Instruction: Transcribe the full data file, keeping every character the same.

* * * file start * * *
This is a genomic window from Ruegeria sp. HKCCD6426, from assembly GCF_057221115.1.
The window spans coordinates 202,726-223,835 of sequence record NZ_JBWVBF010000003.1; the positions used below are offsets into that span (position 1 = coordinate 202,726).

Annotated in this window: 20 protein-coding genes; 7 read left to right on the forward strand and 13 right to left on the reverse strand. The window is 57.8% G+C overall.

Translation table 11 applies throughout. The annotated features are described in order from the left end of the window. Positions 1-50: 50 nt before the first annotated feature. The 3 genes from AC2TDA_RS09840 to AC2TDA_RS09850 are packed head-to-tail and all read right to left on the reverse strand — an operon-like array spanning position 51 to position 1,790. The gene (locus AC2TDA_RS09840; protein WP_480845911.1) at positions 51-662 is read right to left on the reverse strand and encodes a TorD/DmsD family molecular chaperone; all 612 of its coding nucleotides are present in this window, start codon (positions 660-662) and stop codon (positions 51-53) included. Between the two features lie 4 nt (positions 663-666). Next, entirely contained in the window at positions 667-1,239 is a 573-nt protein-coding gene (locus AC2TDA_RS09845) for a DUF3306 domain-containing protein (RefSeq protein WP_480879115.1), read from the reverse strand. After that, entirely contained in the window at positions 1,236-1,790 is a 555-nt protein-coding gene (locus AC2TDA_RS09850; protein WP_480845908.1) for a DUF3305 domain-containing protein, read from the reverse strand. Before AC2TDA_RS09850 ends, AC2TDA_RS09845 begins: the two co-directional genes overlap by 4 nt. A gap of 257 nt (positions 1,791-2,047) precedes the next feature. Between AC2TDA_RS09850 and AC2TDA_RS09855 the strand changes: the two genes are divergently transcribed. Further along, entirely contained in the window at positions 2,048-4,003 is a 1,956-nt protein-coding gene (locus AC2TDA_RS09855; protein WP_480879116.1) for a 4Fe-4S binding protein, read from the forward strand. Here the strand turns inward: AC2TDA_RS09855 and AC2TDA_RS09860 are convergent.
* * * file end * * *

This is a genomic window from Ruegeria sp. HKCCD6426, from assembly GCF_057221115.1.
The window spans coordinates 202,726-223,835 of sequence record NZ_JBWVBF010000003.1; the positions used below are offsets into that span (position 1 = coordinate 202,726).

Annotated in this window: 20 protein-coding genes; 7 read left to right on the forward strand and 13 right to left on the reverse strand. The window is 57.8% G+C overall.

Translation table 11 applies throughout. The annotated features are described in order from the left end of the window. Positions 1-50: 50 nt before the first annotated feature. The 3 genes from AC2TDA_RS09840 to AC2TDA_RS09850 are packed head-to-tail and all read right to left on the reverse strand — an operon-like array spanning position 51 to position 1,790. The gene (locus AC2TDA_RS09840; protein WP_480845911.1) at positions 51-662 is read right to left on the reverse strand and encodes a TorD/DmsD family molecular chaperone; all 612 of its coding nucleotides are present in this window, start codon (positions 660-662) and stop codon (positions 51-53) included. Between the two features lie 4 nt (positions 663-666). Next, entirely contained in the window at positions 667-1,239 is a 573-nt protein-coding gene (locus AC2TDA_RS09845) for a DUF3306 domain-containing protein (RefSeq protein WP_480879115.1), read from the reverse strand. After that, entirely contained in the window at positions 1,236-1,790 is a 555-nt protein-coding gene (locus AC2TDA_RS09850; protein WP_480845908.1) for a DUF3305 domain-containing protein, read from the reverse strand. Before AC2TDA_RS09850 ends, AC2TDA_RS09845 begins: the two co-directional genes overlap by 4 nt. A gap of 257 nt (positions 1,791-2,047) precedes the next feature. Between AC2TDA_RS09850 and AC2TDA_RS09855 the strand changes: the two genes are divergently transcribed. Further along, entirely contained in the window at positions 2,048-4,003 is a 1,956-nt protein-coding gene (locus AC2TDA_RS09855; protein WP_480879116.1) for a 4Fe-4S binding protein, read from the forward strand. Here the strand turns inward: AC2TDA_RS09855 and AC2TDA_RS09860 are convergent.